The Masaai speak Maa, and extensive oral law governs many aspects of their lifestyle. Maa is only spoken, not written, and Masaai children are schooled in Swahili or English. The culture is strongly patriarchal, with the elder men of the tribe typically deciding on all matters that affect the group. The tribe is monotheistic with one god named Engai (benevolent black god) or Enkai (vengeful red god).
Masaai families live in an enclosure called an enkang that typically contains ten to twenty small huts protected by a fence or boundary made from thorn bushes. The circular huts are made of cow dung, mud and grass packed onto a timber frame and usually only have one or two rooms. Because the tribe is semi-nomadic, the huts are easy to disassemble and built using readily available indigenous materials. The Masaai women build the huts, and at night cows and goats are brought into the enclosure to protect them from wild animals.
Masaai clothing varies by sex, age and place. Red is a favoured colour, believed to symbolise power, and is often combined with other bright materials. Certain ceremonies call for a specific colour or dress code. Rituals are always accompanied by singing and dancing and occasionally musical instruments such as kudu horns are used to compliment the singing. One of the most famous Masaai rituals is the ‘jumping dance’, a coming of age ceremony for young, would-be warriors. Young men stand in a circle and leap into the air, achieving heights that will astound most Westerners.
Cattle are not only the Masaai’s primary source of food but also play a pivotal role in their livelihood. The number of cattle a man owns denotes his wealth and also gives him good bartering powers with other tribesmen. Tribal myth states that God afforded all the cattle on earth to the Masaai, and the tribe spends much of its time ensuring these almost sacred creatures’ safety and health. At night, cattle are protected in the manyatta (clan settlement) while days are spent in search of grazing.
Masaai history is not written but passed down from one generation to the next through story telling. According to Masaai narrative, the tribe originated when they moved from North Africa in search of fertile grasses to feed their dying cattle. The elders, not knowing what direction to take, turned to nature for answers. On seeing a bird land on a bare tree with a piece of green grass in its beak, the elders sent young boys to follow its path, and discovered verdant ground atop of high cliff. The Masaai then built a giant ladder up the cliff but only half the people reached high ground before the ladder collapsed. Those on top had no choice but to leave the rest behind and began a new prosperous life – and that is how the Massai people came into being.
Body modification is a common among the Masaai with ear piercing and earlobe stretching most regularly practised. Both men and women adorn their ears with beaded jewelry and large round earlobe discs and elaborate earrings are worn, especially during ceremonies. Ear lobe stretching begins gradually from a young age and large spaced lobes are thought to be a sign of age and wisdom. Men cover their bodies in ochre to enhance their appearance, and some young warriors display their fierce status by marking their bodies with hot spears, causing permanent scarring.
This is true for both male and females, but for females especially the custom is beginning to wane. Female genital cutting is now outlawed in Tanzania and in some cases has been replaced with a ‘cutting with words’ ceremony, involving singing and dancing in place of mutilation. Although global pressure has, in a sense, modernised the cultural tradition, Masaai women who have not endured the brutal mutilation often fetch a much lower bride price in traditional homesteads.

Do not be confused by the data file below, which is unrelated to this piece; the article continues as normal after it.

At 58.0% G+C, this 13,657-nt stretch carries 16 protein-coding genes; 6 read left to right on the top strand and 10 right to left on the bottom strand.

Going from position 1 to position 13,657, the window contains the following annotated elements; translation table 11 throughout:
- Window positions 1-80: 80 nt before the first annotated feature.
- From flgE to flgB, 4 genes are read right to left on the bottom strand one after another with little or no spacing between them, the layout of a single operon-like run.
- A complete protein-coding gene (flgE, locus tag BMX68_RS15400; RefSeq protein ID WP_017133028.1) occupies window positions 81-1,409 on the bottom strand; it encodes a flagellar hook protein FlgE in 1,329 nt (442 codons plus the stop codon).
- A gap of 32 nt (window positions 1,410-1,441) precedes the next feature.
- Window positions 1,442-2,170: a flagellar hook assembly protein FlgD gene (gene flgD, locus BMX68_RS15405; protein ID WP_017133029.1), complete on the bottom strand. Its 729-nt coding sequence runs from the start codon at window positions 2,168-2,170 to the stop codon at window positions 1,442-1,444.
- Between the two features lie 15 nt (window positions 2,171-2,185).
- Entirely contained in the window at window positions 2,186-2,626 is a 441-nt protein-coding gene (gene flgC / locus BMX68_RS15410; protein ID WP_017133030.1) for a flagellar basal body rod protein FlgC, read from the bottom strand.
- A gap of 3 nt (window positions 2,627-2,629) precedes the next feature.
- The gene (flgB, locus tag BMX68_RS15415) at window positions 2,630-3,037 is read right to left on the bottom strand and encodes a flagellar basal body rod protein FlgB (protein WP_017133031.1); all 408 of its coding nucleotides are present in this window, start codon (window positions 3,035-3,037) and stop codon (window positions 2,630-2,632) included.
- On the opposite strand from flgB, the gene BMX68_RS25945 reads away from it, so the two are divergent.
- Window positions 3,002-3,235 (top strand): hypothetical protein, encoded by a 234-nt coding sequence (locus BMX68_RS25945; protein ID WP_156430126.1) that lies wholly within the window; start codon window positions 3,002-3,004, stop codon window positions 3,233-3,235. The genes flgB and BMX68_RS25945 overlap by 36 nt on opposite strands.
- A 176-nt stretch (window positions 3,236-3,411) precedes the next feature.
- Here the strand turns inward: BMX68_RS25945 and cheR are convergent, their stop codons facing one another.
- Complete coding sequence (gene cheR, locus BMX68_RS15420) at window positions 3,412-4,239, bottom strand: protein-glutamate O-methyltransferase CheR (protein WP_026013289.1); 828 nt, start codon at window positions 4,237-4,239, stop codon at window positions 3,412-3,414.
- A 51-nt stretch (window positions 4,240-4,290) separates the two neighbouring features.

Masaai warriors are called morani and responsible for the safety of the community. They are known for their proud and brave disposition as well as their accurate hunting skills. During the circumcision ceremony young Masai boys have their heads shaved and their faces painted as warrior training begins. Morani are the only members of the Masaai community who are permitted to grow their hair, and warriors spend many hours beautifying each other with braids. Traditionally those warriors who could kill a lion single-handedly were regarded as the most fearsome.
Lion hunting is outlawed in East Africa and, according to the Masaai Association, single-handed lion hunting is no longer carried out by Masaai warriors. Instead young warriors are encouraged to conduct group hunts, thereby reducing the number of lions killed and giving populations time to recover. Female lions are never hunted. Although African lions are not endangered their numbers are threatened.
The Masaai do not believe in the afterlife and once a person has died their journey is considered at an end. They also do not believe in burial as this is thought to harm the environment and possibly bring pollution to the remaining family members. Their traditional burial practises are therefore very minimalist and usually the bodies of those that have passed on are covered in ox blood and animal fat and left out in the bush to be eaten by predators.
Many Masaai are finding their traditional way of life increasingly difficult to maintain and preserve. During recent years projects have been implemented to help Masaai tribal leaders find ways to maintain their lifestyles, while simultaneously balancing the educational needs of the Masaai children with the modern world. Some Masaai have moved away from nomadic life in search of modern careers yet, despite their urban lifestyle, still take time to return to their traditional land and dress in customary style – at ease with themselves and the world.